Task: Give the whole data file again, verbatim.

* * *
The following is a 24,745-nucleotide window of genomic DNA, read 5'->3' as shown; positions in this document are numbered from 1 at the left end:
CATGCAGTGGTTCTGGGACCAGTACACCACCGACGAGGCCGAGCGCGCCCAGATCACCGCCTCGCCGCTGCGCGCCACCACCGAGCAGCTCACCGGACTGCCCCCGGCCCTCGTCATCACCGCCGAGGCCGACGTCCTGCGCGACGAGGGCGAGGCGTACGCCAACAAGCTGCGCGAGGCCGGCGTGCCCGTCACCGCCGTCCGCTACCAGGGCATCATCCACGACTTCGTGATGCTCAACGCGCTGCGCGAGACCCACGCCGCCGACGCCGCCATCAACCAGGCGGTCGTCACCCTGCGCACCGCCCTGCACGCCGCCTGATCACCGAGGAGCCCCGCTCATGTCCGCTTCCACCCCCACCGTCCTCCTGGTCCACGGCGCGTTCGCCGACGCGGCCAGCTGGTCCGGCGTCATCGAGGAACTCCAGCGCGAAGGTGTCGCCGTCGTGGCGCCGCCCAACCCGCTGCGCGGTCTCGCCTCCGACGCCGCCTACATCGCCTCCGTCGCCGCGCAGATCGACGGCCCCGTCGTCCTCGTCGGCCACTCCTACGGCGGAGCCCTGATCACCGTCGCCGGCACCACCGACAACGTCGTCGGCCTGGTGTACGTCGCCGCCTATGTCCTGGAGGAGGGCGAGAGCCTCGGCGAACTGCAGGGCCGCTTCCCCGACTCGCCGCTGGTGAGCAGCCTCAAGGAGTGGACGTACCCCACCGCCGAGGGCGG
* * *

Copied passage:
The following is a 24,745-nucleotide window of genomic DNA, read 5'->3' as shown; positions in this document are numbered from 1 at the left end:
CATGCAGTGGTTCTGGGACCAGTACACCACCGACGAGGCCGAGCGCGCCCAGATCACCGCCTCGCCGCTGCGCGCCACCACCGAGCAGCTCACCGGACTGCCCCCGGCCCTCGTCATCACCGCCGAGGCCGACGTCCTGCGCGACGAGGGCGAGGCGTACGCCAACAAGCTGCGCGAGGCCGGCGTGCCCGTCACCGCCGTCCGCTACCAGGGCATCATCCACGACTTCGTGATGCTCAACGCGCTGCGCGAGACCCACGCCGCCGACGCCGCCATCAACCAGGCGGTCGTCACCCTGCGCACCGCCCTGCACGCCGCCTGATCACCGAGGAGCCCCGCTCATGTCCGCTTCCACCCCCACCGTCCTCCTGGTCCACGGCGCGTTCGCCGACGCGGCCAGCTGGTCCGGCGTCATCGAGGAACTCCAGCGCGAAGGTGTCGCCGTCGTGGCGCCGCCCAACCCGCTGCGCGGTCTCGCCTCCGACGCCGCCTACATCGCCTCCGTCGCCGCGCAGATCGACGGCCCCGTCGTCCTCGTCGGCCACTCCTACGGCGGAGCCCTGATCACCGTCGCCGGCACCACCGACAACGTCGTCGGCCTGGTGTACGTCGCCGCCTATGTCCTGGAGGAGGGCGAGAGCCTCGGCGAACTGCAGGGCCGCTTCCCCGACTCGCCGCTGGTGAGCAGCCTCAAGGAGTGGACGTACCCCACCGCCGAGGGCGG